[Notice that I’ve assumed you’re going to get a lot of offers (and that you’ve got an idea where to look for those offers). If these assumptions aren’t true, do yourself a favor and stop by OCS. Seriously. You’ve got the best in the country at your disposal. I know. I had classmates at over 100 American law schools. We compared notes. Harvard won.]
When opportunity knocks, we all have a strong temptation to answer. It’s especially true when opportunity looks a lot like employment, and the alternative bears a strong resemblance to rambling aimlessly in the dark. So when I heard a knocking at the door (actually, the ringing of my cell phone) I jumped for it. I went for an interview, and then another, and then a third. I drew up specific plans tailored to the questions I was asked, and wondered why some questions weren’t asked. It was only during the third face-to-face that I realized the person interviewing me didn’t know what to do with me any better than I did.
It was a startling realization, because there’s a natural tendency to assume that the interview is for a specific role. Beware of those interviews that aren’t. Pay attention to your gut and your instincts. Both have been finely honed by Socratic method. Use them. It’ll help you avoid poorly-tailored employment situations. It helped me, because I finally advised my interviewer that we’d probably all be better off if he hired someone he was more comfortable with, and ultimately he did. Such was the power of Harvard, that he didn’t know what to do with me, but brought me in three times on the assumption that something would have to work, and for the value of being associated with the Harvard name. Remember that.
Had I taken the time to think about what transpired, I would have been better off. But I was facing unemployment, and a little bit of post-disaster burnout, and an objective examination of my experience from a sociological perspective wasn’t exactly at the top of my list. Nor was it on my list at all. Remember that, too. What happened next is the final lesson I can offer. I jumped too soon, again, and bulldozed any tinge of doubt.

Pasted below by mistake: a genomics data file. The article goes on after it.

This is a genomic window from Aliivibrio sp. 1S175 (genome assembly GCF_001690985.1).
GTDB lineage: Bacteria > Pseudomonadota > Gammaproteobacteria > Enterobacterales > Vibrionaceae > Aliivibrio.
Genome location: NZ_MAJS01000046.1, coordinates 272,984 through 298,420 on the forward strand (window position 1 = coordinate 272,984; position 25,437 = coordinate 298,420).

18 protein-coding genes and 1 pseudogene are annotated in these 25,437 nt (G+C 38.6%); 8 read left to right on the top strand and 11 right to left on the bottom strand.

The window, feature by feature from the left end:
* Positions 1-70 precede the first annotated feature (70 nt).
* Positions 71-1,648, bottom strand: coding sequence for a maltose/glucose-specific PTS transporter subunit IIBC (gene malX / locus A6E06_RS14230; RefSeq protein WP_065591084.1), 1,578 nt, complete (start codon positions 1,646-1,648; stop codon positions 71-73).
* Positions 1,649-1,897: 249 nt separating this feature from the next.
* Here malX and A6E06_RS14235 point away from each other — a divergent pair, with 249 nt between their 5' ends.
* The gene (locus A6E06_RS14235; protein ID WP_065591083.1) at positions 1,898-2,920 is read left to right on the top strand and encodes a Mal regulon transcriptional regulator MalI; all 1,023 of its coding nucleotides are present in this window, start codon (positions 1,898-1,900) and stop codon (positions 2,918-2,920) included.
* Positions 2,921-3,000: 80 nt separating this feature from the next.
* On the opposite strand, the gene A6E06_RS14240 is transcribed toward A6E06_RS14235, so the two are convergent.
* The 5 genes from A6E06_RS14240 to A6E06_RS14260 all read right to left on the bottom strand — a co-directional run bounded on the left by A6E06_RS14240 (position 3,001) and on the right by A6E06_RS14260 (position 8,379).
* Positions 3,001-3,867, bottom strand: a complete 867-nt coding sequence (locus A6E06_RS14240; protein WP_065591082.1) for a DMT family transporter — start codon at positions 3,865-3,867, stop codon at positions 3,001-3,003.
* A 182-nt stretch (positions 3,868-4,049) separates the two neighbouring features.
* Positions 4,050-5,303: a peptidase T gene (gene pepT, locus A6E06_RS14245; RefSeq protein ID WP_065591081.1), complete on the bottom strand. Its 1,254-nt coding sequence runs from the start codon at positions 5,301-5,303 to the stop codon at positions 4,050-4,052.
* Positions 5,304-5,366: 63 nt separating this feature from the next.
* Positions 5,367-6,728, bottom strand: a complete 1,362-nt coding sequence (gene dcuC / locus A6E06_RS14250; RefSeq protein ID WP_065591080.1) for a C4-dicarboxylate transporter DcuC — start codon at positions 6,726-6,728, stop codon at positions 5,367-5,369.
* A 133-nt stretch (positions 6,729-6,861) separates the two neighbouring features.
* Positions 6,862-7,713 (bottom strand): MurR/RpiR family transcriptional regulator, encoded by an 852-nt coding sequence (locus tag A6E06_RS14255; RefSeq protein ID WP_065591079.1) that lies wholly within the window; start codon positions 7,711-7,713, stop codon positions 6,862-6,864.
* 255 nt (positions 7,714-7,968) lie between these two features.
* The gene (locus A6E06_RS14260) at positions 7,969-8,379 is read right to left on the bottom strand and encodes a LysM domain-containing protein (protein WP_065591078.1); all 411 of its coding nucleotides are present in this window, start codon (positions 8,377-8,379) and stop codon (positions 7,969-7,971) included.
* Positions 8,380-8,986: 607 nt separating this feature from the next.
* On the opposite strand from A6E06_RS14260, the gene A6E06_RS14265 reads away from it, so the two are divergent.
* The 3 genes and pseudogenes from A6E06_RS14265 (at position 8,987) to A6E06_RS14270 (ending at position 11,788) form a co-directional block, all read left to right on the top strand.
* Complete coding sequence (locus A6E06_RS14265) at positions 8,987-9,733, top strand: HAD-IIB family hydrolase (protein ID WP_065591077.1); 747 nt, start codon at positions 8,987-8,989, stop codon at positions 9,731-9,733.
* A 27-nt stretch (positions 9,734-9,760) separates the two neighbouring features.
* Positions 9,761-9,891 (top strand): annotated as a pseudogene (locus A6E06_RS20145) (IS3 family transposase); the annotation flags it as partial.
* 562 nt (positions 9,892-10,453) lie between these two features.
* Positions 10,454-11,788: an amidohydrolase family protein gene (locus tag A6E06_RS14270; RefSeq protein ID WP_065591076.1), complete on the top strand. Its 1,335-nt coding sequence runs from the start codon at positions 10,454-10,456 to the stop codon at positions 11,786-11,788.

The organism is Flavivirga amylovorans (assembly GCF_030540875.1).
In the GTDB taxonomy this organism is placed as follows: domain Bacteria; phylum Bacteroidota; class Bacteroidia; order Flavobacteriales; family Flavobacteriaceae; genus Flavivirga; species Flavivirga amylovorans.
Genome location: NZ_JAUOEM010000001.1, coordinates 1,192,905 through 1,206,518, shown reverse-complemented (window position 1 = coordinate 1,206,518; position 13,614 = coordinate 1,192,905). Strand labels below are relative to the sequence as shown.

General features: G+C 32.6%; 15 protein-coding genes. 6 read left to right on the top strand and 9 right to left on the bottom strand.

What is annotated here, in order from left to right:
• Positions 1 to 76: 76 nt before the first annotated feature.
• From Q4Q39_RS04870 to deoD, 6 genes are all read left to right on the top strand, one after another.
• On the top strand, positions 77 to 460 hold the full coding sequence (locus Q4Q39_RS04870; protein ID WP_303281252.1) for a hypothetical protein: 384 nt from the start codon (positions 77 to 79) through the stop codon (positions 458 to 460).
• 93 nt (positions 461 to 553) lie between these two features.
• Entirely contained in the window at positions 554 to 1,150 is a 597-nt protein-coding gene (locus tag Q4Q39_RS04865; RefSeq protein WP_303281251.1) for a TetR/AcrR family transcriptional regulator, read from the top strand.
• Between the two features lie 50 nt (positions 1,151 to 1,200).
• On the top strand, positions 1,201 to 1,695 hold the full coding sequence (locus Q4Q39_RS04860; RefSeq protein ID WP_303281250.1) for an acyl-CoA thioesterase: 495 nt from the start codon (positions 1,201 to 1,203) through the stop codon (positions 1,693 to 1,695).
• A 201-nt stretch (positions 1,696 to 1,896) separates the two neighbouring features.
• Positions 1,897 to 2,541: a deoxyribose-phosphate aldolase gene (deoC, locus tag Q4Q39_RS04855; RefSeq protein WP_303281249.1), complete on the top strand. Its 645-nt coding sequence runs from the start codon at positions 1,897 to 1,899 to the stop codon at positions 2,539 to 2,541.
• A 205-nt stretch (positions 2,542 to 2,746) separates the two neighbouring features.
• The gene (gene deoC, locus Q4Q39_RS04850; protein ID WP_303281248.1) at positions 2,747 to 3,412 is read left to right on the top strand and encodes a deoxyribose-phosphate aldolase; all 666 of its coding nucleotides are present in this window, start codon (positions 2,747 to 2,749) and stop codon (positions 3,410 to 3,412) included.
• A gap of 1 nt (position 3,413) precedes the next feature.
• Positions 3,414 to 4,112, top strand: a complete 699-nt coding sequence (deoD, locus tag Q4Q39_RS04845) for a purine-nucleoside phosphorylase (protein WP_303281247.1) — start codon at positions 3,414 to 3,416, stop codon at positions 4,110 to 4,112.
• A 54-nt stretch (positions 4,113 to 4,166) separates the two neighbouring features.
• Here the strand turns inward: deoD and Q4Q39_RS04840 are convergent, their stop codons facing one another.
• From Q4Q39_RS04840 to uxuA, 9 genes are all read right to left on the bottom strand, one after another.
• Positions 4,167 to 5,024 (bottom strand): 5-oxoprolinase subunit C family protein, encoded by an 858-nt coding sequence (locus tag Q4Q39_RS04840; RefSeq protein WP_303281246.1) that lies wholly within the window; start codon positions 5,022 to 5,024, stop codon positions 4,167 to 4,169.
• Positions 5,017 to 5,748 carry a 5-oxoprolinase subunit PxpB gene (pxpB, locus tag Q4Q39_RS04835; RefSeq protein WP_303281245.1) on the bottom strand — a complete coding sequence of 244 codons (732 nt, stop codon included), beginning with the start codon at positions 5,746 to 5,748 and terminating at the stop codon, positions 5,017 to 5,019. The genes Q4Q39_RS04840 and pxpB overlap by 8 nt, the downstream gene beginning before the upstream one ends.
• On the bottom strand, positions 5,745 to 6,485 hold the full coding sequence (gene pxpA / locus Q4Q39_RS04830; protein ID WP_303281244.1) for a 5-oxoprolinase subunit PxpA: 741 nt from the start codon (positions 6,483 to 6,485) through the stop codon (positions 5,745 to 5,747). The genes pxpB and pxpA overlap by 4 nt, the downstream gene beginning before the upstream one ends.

On the face of it, the job I took was the perfect job. There was policy. There was politics. There was the opportunity, and the mandate, to make a difference. But there wasn’t a boss. There were eight of them, and I didn’t fully grasp it until I was on the job. It didn’t help that my title, “Energy Specialist,” was just circumspect enough to confuse everyone, including me. So here’s the lesson: Know what the job is, and know who’s in charge.
I was so enamored with the idea of making a difference that we never codified how I was supposed to go about it. What happens when one boss wants something different than another boss? And what happens when different bosses, all of whom you ostensibly work for and report to, are feuding with each other? With apologies to Sir Winston, it’s a problem-wrapped-in-a-conundrum-within-an-I-can’t-use-that-word. But it’s not a comfortable situation.
The fact is that I missed the warning signs about the difficulty of what I was being asked to do. Missing those signs, in post-Katrina New Orleans, says a lot about how wrapped up we can get in the “perfect” job. I had written about the problems jurisdictional uncertainty
created in the Katrina response, and then I went out and ignored the problems it created within my own “perfect” job. I didn’t know who my boss was because there wasn’t anybody at the top of the organizational chart with ultimate decision-making authority. It’s an untenable situation, it’s a conflict of interest, and it’s something to avoid at all cost, no matter how great the job. Know who your boss is. Along with everything else, remember that.
The perfect job is out there. Really, it is. If you’ve read this far you know it is, because you don’t want to practice law. So take a shot at something non-traditional, but do some planning, decide what you want, figure out who’s in charge, don’t jump before you think, be objective, and beware of Crimson Envy. While you’re at it, if you’ve still got room in your schedule, take Leadership in the Public Sector with Prof. Heymann. He’s got a lot of wisdom to impart, and it’ll be valuable for years. Because half of you are going to be Senators, and you can always fall back on that.
Mark Newberg was a visiting student at Harvard Law School for the Fall semester, 2006.